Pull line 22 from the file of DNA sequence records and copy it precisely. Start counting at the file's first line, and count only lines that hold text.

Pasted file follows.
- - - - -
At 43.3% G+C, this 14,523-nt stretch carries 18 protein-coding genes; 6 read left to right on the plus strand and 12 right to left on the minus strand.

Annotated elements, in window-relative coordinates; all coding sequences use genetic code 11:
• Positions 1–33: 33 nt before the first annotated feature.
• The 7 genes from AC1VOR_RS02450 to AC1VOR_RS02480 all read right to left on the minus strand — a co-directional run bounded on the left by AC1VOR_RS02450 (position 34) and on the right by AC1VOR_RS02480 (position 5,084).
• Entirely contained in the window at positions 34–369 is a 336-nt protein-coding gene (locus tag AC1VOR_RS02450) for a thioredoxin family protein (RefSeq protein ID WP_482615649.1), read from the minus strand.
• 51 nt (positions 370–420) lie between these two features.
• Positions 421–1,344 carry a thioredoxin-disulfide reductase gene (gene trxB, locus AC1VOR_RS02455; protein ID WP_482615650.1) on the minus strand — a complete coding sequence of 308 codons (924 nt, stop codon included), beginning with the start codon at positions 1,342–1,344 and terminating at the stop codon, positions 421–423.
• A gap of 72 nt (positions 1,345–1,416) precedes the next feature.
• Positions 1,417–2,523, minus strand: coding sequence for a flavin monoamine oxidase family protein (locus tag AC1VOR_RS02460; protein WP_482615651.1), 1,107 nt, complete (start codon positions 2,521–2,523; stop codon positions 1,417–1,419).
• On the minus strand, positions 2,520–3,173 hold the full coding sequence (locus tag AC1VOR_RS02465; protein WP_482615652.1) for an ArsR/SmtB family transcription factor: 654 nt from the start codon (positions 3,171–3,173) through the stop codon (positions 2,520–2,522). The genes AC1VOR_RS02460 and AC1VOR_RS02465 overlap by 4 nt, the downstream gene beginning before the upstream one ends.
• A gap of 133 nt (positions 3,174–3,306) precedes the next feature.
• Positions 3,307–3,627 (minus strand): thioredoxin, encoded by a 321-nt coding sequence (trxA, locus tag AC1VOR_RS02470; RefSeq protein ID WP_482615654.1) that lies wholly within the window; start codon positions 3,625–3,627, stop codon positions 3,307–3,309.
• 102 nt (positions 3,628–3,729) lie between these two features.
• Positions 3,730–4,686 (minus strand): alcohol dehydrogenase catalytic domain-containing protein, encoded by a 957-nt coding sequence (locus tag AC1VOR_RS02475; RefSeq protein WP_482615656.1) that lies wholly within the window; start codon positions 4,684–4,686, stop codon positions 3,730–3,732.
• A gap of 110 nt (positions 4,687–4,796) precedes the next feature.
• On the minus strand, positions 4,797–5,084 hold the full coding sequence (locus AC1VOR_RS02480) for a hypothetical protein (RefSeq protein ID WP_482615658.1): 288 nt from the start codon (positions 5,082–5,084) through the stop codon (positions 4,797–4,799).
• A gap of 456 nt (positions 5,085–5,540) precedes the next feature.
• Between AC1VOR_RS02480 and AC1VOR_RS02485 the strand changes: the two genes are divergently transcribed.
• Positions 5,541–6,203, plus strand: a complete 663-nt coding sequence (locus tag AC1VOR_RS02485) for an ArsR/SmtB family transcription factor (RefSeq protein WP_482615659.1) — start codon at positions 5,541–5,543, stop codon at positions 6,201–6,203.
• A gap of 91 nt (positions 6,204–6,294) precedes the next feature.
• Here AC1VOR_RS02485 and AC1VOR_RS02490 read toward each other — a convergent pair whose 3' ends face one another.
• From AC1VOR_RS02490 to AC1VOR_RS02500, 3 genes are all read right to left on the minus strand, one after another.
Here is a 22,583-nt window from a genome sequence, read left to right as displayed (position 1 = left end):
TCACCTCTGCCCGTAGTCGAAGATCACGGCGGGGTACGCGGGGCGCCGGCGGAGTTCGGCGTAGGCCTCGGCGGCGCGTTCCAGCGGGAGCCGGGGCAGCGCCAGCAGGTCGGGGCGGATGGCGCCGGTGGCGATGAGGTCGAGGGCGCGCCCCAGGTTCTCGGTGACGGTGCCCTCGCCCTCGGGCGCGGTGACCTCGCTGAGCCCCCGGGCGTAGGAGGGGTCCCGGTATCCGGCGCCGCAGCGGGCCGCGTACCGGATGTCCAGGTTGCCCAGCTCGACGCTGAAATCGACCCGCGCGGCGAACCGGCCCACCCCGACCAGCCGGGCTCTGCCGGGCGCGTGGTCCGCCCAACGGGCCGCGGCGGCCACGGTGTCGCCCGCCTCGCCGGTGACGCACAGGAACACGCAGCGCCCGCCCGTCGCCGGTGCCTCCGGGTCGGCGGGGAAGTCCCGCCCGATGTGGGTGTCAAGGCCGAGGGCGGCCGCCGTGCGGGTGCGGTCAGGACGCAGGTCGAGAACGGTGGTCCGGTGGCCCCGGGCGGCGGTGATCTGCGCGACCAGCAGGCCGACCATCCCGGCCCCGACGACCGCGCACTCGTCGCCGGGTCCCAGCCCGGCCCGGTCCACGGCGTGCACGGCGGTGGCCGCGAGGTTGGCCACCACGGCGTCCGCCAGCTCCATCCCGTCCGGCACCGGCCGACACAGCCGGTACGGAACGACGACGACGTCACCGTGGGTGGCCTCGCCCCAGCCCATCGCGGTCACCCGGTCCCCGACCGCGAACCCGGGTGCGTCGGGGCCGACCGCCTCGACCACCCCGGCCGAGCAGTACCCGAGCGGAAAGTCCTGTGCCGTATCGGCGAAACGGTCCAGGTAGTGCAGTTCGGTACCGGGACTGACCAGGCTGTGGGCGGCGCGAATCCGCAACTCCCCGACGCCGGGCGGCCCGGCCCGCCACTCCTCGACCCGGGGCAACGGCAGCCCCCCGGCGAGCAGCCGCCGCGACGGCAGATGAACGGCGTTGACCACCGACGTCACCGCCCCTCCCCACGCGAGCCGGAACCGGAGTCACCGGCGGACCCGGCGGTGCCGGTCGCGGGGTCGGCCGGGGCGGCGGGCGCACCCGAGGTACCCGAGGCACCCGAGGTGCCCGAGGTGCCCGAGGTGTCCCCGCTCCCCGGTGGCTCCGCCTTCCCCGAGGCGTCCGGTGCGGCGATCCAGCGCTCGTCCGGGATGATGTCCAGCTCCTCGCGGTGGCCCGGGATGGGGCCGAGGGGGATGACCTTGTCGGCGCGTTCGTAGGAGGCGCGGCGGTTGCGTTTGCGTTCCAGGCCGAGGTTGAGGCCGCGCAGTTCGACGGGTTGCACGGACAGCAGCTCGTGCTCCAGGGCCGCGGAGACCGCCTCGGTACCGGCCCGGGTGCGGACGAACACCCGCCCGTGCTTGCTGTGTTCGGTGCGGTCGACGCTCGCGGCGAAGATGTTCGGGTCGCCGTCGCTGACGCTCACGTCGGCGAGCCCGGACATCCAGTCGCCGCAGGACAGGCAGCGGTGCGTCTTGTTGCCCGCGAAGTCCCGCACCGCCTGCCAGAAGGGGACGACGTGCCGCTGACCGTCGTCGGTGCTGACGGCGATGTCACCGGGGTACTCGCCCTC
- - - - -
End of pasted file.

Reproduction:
• From AC1VOR_RS02490 to AC1VOR_RS02500, 3 genes are all read right to left on the minus strand, one after another.